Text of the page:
The Microbiome in the Perinatal Period

Events during the perinatal period can have a profound impact on the development of the microbiome in the neonate. Learn more about how the microbiome develops in this sensitive period and the potential lifelong implications for health and wellness.

$110.00 USD
Total CE Hours: 6.00   Access Time: 4 Weeks  
Lectures in this bundle (6):
Durations: 53 mins
Perinatal exposures, breastfeeding and the gut microbiome: Implications for lifelong health

Dr. Meghan Azad is an Assistant Professor of Pediatrics and Child Health at the University of Manitoba. She holds a PhD in Biochemistry and Medical Genetics, and completed postdoctoral training in Epidemiology and Pediatrics. Her research program is focused on the role of maternal and infant nutrition in the development and prevention of childhood obesity and allergic disease. Dr. Azad co-leads the Manitoba site of the Canadian Healthy Infant Longitudinal Development (CHILD) Study (www.canadianchildstudy.ca), a national pregnancy cohort following 3500 children to understand how early life experiences shape lifelong health. She also co-leads the Population Health Pillar for DEVOTION (the Manitoba Developmental Origins of Chronic Disease Network – www.devotionnetwork.com). Dr. Azad serves on the Executive Council for the International Society for Research in Human Milk and Lactation, and the Breastfeeding Committee of Canada.

Objective 1: Understand the Developmental Origins of Health and Disease (DOHaD) concept
Objective 2: Appreciate the role of the microbiome in human health, and its origins in early life
Objective 3: Identify perinatal exposures that that influence microbiome development
Objective 4: Identify key bioactive components of human milk and their influence on the infant gut microbiome

Abstract:

Cesarean delivery, perinatal antibiotics, and formula feeding are associated with increased risks of asthma and obesity later in childhood. These effects appear to be partially mediated by disruption of the gut microbiome – a complex microbial community that is established at birth and develops rapidly during infancy, influencing host immunity and metabolism throughout the lifespan. Breast milk drives “normal” gut microbiome development by providing a natural source of probiotic microbes and prebiotic oligosaccharides. These associations and mechanisms are being studied in The Canadian Healthy Infant Longitudinal Development (CHILD) pregnancy cohort of 3500 infants followed from pre-birth through early childhood. Ongoing research in the CHILD cohort and recent evidence from other studies will be discussed.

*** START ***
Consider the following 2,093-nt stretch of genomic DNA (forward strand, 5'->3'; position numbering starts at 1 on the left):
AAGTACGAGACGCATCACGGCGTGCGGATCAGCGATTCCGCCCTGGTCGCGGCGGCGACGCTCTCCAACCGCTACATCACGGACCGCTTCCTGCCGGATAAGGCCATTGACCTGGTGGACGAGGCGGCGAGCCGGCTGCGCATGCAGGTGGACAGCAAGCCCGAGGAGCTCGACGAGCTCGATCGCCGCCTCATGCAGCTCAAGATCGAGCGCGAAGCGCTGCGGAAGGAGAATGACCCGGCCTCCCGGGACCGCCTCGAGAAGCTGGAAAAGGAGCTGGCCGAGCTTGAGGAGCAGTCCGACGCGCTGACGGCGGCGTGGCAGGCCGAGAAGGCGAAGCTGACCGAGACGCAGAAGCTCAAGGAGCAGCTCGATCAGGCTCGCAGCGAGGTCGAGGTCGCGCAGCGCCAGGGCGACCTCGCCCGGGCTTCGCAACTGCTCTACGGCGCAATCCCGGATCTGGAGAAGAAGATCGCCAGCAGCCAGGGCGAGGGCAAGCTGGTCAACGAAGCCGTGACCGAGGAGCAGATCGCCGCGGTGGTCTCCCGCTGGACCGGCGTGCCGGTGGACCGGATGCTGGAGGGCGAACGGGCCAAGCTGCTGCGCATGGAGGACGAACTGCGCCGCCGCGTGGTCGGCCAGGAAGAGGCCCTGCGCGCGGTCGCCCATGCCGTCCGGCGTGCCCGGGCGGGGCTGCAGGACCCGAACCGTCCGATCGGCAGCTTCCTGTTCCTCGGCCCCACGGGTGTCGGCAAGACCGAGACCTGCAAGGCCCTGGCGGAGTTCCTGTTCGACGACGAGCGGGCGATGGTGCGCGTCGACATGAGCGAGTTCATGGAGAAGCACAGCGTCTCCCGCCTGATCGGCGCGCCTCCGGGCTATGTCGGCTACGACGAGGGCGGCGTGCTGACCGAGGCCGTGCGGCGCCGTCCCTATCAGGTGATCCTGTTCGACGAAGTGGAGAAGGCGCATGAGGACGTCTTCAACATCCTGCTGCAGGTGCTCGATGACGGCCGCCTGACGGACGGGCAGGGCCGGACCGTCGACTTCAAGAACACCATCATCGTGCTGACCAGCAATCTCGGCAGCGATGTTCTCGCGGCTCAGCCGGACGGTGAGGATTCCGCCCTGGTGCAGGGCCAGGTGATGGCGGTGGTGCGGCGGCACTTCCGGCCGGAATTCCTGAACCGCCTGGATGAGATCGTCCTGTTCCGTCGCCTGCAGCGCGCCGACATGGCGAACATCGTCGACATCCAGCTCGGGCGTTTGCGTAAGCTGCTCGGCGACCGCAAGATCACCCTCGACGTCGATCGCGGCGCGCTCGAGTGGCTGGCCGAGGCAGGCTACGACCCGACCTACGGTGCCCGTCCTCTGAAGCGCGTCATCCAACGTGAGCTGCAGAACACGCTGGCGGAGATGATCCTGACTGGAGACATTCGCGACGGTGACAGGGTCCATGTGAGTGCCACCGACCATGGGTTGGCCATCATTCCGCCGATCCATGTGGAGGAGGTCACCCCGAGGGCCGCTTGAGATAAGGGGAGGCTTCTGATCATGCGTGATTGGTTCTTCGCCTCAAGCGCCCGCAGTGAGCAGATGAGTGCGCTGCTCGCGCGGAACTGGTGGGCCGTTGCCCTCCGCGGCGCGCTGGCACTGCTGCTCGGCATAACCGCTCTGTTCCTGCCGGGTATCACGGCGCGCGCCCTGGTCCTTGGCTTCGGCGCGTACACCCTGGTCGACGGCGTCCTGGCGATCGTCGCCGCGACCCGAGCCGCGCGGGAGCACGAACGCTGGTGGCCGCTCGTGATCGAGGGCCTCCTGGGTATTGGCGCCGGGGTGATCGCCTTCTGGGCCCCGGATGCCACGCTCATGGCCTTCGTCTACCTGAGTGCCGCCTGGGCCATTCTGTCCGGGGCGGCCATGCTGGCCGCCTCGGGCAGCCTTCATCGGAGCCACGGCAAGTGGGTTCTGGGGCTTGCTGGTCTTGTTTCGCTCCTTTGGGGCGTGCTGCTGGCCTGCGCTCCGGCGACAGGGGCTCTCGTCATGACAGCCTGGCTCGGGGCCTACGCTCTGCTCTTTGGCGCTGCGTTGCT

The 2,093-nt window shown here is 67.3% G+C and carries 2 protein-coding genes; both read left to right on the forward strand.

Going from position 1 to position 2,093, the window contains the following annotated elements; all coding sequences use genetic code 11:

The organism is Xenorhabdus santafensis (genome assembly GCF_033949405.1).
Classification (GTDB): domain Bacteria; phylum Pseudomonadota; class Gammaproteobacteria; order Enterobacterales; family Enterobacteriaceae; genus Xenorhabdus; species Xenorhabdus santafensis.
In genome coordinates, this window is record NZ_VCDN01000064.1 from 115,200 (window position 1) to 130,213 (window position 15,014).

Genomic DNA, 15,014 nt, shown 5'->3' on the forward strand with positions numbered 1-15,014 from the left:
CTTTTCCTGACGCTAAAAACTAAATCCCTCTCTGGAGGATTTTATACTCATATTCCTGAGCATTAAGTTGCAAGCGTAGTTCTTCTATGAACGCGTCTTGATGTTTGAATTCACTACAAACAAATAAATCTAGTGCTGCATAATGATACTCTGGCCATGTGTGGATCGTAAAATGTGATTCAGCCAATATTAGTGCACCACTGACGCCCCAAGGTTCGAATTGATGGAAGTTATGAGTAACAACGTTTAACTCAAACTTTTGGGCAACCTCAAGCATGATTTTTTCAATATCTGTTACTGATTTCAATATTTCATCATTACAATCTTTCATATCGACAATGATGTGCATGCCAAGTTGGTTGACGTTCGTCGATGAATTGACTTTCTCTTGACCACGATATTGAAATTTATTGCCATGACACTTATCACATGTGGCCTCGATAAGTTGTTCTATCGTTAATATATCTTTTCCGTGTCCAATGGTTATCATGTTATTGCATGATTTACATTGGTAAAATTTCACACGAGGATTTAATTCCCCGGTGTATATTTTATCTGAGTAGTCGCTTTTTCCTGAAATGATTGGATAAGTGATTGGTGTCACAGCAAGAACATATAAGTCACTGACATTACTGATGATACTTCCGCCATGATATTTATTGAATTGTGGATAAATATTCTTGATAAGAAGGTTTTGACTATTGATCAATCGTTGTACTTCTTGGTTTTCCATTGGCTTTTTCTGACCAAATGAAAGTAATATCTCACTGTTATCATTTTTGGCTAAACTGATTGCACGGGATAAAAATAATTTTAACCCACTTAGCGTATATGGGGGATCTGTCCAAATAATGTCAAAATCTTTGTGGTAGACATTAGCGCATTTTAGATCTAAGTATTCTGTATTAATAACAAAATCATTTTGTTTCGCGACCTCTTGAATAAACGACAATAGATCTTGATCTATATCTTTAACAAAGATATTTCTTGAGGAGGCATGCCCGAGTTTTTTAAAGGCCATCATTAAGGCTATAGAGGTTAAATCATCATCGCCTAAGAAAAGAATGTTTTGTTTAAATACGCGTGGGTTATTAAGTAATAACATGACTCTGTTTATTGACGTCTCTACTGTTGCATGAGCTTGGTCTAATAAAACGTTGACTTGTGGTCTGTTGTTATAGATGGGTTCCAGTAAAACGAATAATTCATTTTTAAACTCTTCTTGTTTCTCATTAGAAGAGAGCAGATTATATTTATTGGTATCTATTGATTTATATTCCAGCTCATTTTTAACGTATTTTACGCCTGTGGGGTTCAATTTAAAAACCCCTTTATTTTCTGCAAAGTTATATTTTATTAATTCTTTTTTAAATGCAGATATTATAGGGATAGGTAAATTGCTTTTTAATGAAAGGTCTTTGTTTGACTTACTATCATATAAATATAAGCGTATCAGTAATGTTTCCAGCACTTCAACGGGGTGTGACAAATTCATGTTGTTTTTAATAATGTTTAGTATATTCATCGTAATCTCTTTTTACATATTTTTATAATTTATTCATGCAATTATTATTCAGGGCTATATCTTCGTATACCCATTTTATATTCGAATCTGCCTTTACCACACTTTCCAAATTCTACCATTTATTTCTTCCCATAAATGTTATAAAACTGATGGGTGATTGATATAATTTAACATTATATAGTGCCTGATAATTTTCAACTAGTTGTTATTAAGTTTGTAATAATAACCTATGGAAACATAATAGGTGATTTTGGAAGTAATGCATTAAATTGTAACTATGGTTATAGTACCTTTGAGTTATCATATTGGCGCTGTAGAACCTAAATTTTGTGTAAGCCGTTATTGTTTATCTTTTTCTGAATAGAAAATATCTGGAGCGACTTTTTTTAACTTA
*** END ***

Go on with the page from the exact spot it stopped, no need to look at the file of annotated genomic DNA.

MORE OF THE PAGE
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Durations: 64 mins
Anne Estes, PhD, MS
“Thanks, Mom: Influences on Baby’s Microbiome Composition During the Precious Perinatal Period”
United States Anne Estes, PhD, MS

Anne M. Estes, MS, PhD is an Assistant Professor at the Department of Biological Sciences in Towson University. Her research focuses on how microbes and their animal hosts work together throughout host development. With the birth of her first daughter and the sequenced genome of Bifidobacterium longum subsp. infantis in 2008, Anne became interested in the human microbiome and evidence-based parenting. She founded her blog Mostly Microbes to provide a reputable voice on human microbiome research. Anne enjoys creating and finding interactive approaches to make science interesting and understandable to people of all ages and backgrounds. Anne is also a contributing blogger to the Lamaze International blog, Science and Sensibility, and MicroBE.net, an academic blog about the microbiome of built environments.

Objective 1: Understand why there is a limited time for microbiome “seeding” to occur in perinatal period
Objective 2: Understand how mom’s microbiome composition changes during the perinatal period
Objective 3: Understand how birth practices, diet, lifestyle habits, medical practices, and environment influence microbiome transmission to and establishment of the infant

United States Anne Estes, PhD, MS
Abstract:

The perinatal period, the weeks prior to and after birth, are a critical time for establishing an infant’s bacterial microbiome. Which bacteria and the order that these microbes colonize the infant’s body sites influences long-term microbiome community composition and perhaps human health. There are three key factors for microbiome colonization: 1) what microbes does mom have, 2) what practices at birth allow microbes to transfer to her infant, and 3) which microbes will be maintained. How pregnancy, diet, lifestyle habits, medical practices, and environment influence these factors of microbiome colonization is discussed.

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Durations: 59 mins
Noel Mueller, PhD, MPH
Determinants of The Infant Microbiome and Childhood Obesity: Mom Matters
United States Noel Mueller, PhD, MPH